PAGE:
2. The Council’s inclusion of the contingency amount in Mr X’s March 2018 care and support plan is likely to have caused Mr X some confusion. However, the Council is under no obligation to continue to provide this funding purely on the basis that it was approved previously. The Council has considered Mr X’s request to continue the funding but has decided not to. It says it would not normally expect to fund people to attend hospital appointments other than in exceptional circumstances where it is an assessed need. It says contingency money should be used in the event of emergencies and not for travel and escorting Mrs X to hospital appointments. Mr X’s support plan already contains reference to support in the local community and attending appointments. The Council has considered Mr X’s needs for care and support and has not agreed to a further contingency payment. As there is no fault in the way it reached this decision, I cannot question the decision itself.

Review meeting

  1. Mr X was unhappy with the way the case officer reviewed his care and support in March 2019. There was another officer present at the review meeting who noted Mr X was unhappy and did not want to discuss the Council’s letter or how his hours of support were used. They also noted there was tension between Mr X and the case officer. This was clearly a difficult meeting. However, there is no evidence to show the case officer was unprofessional or inappropriate. Mr X was unhappy the case officer was not a qualified social worker. The Care Act does not require the assessment to be carried out by a qualified social worker so this is not fault. In any case, there is no evidence of fault in the way the assessment was carried out.

Request for extra hours for Mrs X

  1. There are no minutes of the Council’s Panel’s meetings and there is no record of who was on the Panel. It is therefore difficult to know exactly what was discussed or what the Panel’s reasoning was, at the time, for refusing Mr X’s request for an additional two hours a day support for Mrs X. This is fault. However, the social worker’s communications with Mr X fed back what further information the Panel required and that it had suggested pursuing CHC funding.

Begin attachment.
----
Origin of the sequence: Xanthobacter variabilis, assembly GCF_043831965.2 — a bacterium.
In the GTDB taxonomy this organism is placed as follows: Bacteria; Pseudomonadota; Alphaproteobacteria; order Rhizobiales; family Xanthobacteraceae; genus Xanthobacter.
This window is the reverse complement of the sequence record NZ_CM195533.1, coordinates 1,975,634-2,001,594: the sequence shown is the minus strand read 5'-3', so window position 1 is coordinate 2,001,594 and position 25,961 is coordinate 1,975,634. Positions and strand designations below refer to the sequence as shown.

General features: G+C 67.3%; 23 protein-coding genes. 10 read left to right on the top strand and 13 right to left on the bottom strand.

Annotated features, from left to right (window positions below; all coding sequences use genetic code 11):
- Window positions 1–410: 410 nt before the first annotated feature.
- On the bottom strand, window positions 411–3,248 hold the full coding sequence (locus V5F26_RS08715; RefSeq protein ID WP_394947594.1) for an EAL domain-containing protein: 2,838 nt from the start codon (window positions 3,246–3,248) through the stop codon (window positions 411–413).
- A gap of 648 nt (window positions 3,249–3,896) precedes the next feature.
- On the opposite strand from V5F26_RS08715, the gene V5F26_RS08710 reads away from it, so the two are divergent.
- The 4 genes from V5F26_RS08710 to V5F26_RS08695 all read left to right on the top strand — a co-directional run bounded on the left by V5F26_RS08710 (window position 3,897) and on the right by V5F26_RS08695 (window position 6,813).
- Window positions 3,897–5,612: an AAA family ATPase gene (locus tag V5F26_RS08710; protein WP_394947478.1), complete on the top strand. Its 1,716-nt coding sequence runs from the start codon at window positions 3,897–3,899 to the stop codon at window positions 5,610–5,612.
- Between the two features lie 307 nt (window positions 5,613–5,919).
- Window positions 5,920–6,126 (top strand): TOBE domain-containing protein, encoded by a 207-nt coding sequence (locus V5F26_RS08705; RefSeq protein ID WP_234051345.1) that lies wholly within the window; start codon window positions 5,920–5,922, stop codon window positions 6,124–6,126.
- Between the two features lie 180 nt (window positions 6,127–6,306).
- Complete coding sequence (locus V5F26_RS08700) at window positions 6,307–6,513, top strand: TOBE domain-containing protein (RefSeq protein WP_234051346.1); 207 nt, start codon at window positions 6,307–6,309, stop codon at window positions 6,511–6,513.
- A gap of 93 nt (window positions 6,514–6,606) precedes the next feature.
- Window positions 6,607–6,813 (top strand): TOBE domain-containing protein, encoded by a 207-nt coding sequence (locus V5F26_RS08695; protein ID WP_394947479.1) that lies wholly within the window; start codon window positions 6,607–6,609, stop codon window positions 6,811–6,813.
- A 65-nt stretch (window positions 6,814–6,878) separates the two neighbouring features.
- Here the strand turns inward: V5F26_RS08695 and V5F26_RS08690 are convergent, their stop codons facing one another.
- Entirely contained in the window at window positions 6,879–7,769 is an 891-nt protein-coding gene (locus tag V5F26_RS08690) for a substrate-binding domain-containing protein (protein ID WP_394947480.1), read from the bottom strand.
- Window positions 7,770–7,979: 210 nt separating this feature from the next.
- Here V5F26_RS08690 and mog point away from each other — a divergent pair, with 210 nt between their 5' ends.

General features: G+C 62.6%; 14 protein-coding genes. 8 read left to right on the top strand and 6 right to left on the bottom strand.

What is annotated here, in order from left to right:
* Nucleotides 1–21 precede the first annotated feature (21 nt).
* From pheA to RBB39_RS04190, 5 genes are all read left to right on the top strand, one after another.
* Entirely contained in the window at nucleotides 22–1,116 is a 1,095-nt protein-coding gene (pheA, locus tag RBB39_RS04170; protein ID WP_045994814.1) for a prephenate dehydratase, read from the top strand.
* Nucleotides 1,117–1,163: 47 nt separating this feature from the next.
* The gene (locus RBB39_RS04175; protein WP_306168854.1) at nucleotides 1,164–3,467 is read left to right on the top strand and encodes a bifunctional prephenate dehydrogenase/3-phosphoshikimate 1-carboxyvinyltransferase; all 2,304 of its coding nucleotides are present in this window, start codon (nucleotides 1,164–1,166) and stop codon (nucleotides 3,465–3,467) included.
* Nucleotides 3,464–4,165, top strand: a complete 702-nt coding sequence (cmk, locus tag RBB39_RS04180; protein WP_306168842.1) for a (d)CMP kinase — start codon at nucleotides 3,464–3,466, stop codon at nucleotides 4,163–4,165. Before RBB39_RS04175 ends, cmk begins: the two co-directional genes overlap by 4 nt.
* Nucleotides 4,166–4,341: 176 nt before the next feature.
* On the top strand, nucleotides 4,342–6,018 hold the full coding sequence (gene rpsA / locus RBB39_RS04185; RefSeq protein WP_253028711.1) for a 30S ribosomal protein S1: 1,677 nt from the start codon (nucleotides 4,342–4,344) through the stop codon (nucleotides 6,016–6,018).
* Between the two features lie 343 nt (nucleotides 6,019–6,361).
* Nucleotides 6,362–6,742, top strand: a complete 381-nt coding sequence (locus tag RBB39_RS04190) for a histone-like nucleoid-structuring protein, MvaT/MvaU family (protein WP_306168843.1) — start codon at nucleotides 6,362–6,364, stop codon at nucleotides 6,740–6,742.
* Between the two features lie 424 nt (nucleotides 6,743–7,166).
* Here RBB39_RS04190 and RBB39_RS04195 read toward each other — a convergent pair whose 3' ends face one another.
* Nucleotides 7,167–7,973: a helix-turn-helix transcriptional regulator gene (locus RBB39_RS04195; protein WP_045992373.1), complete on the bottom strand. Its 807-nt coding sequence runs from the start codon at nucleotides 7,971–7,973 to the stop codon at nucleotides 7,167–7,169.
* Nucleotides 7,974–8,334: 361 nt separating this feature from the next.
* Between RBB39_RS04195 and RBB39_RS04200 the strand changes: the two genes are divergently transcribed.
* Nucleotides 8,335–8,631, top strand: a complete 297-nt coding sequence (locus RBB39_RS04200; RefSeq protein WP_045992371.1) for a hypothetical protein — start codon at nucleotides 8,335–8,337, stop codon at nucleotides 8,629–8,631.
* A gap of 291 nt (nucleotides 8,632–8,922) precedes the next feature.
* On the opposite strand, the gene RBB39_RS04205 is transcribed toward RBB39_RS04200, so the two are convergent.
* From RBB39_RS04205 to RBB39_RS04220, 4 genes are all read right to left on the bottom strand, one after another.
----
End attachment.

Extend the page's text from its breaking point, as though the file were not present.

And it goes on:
2. In the complaint response to Mr X the Council says the Panel refused the request because it considered Mrs X could be left alone in a room when Mr X was on a ventilator. This reasoning is not set out anywhere else in the Council’s records and was not clearly explained to Mr X previously. This is fault. The poor record keeping and lack of clarity caused Mr X some frustration and uncertainty.
  3. The Council has acknowledged it is not possible to know who was on the Panel at that time as it was not documented and there are no minutes. It says there have been changes to the Panel’s procedures and this information is now recorded.

Agreed action

  1. Within one month of the final decision on this complaint, the Council has agreed to apologise to Mr X for the frustration and uncertainty caused by the lack of clarity and poor record keeping around the Panel’s decision making.
  2. Within two months of the final decision on this complaint, the Council has agreed to provide evidence to the Ombudsman of the revised Panel procedures ensuring it records:
    • who was on the Panel;
    • how it reached its decision to approve or decline each request; and
    • how the applicant was to be informed of this.

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Final decision

  1. I have completed my investigation. There is evidence of fault causing injustice which the Council has agreed to remedy.

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Investigator's decision on behalf of the Ombudsman